Castletown flourished under Thomas Conolly and Lady Louisa.

Lady Louisa, the third of the famous daughters of the Duke of Richmond, had spent much of her childhood at Carton near Maynooth, the home of her sister Emily, Countess of Kildare and later Duchess of Leinster. Her elder sister Caroline married the leading English politician Henry Fox, while her younger sister Sarah led a turbulent private life before eventually settling down in Oakley Park in Celbridge in 1781.

Lady Louisa had no children and instead devoted much of her energies to improvements to the house and demesne at Castletown. The Staircase Hall, Dining Room, Print Room and Long Gallery are amongst the rooms that can be considered symbols of her contribution to the house. Castletown in these years again became a lively, hospitable place with a constant stream of visitors including everybody from the Lord Lieutenant to London actress Sarah Siddons.

Thomas Conolly was the quintessential Irish gentleman, a keen huntsman and a fine horseman, as well as a politician and landowner. Regarded as the wealthiest commoner in the kingdom, he actually spent much of his career in debt because of large debts he inherited from his father. Although a patriot in the broadest sense of the word, Conolly was a strong supporter of the Act of Union in 1800. This support for the Union, which extinguished the independent Irish Parliament in College Green, was partly influenced by the 1798 rebellion which had a profound effect on the extended Conolly/FitzGerald family. At Castletown twelve servants and footmen were dismissed for involvement in the rebellion. At the same time, the Conollys grieved over the death of Lady Louisa’s favourite nephew, the United Irishman leader Lord Edward Fitzgerald. She was amongst the last people to see him before his death in Newgate gaol in May 1798.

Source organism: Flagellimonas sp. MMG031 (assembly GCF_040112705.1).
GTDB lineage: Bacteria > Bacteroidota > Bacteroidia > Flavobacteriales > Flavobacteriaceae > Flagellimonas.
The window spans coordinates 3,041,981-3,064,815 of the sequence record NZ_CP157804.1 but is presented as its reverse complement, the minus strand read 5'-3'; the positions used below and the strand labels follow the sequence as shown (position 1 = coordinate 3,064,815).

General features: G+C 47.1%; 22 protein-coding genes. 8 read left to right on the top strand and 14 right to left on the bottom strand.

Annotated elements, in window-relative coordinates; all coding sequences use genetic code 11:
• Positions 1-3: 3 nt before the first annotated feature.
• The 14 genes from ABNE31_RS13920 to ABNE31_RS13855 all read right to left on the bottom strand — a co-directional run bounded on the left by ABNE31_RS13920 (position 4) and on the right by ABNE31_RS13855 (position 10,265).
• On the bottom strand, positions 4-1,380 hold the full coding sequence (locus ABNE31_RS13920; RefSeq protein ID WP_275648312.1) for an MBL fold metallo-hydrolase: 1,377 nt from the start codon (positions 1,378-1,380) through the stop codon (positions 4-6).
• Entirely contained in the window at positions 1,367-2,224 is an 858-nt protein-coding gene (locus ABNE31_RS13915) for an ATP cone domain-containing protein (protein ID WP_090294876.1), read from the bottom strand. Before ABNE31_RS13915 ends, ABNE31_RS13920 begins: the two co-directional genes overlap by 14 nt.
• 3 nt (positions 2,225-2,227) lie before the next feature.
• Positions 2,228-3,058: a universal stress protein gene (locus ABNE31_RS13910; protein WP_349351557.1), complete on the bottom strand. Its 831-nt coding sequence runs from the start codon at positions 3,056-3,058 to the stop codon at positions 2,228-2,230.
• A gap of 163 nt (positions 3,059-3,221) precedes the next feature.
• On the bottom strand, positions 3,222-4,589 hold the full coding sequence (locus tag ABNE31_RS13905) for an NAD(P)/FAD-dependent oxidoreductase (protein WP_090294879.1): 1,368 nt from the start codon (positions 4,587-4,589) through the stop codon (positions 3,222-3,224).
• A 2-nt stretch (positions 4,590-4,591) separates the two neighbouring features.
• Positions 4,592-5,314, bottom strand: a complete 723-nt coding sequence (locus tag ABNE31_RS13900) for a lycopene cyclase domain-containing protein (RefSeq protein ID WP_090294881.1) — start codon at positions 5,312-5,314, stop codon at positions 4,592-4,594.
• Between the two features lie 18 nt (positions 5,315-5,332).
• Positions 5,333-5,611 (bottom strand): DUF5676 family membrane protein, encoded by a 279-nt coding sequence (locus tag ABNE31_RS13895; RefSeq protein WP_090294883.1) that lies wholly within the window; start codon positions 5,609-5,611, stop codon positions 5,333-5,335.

Following Thomas’s death in 1803, Lady Louisa changed her lifestyle and devoted the remaining years of her life to charitable works instead of improvements to the house and estate. Amongst her achievements was the establishment of a school inside the gates of Castletown. A new Protestant church was also erected inside the gates to replace the previous church, which had been destroyed in the 1798 rebellion. She survived her husband by eighteen years and died in August 1821.

Lady Louisa’s death in 1821 ended an era at Castletown.

The Conolly estates, including Castletown, were inherited by Thomas Conolly’s grandnephew Edward Pakenham (1786–1848). Under the terms of Conolly’s will, Edward was required to change his name to Conolly. Thomas Conolly had also hoped and recommended that his heirs “will be resident in Ireland as their ancestor, Mr Speaker Conolly, the original and honest maker of my fortune, was.” The estates Edward Conolly inherited were heavily encumbered, and the family’s fortunes declined financially as well as politically. In the eighteenth century Castletown was the main residence of the Conolly family, but after the Act of Union in 1800 Dublin declined as a political and social centre. From 1830, Edward Conolly spent much of his time in London attending parliament and Castletown was used as a country retreat. At Westminster he often spoke on Irish affairs telling the House of Commons in 1847 during the great famine to ‘throw political economy to the wind and listen to the starving people.’ Returning to Castletown, he contributed to the local relief effort and donated land for the Celbridge workhouse. Few changes were made to the house in this period, probably due to the straightened economic circumstances, other than the provision of a nursery and a schoolroom for his ten children.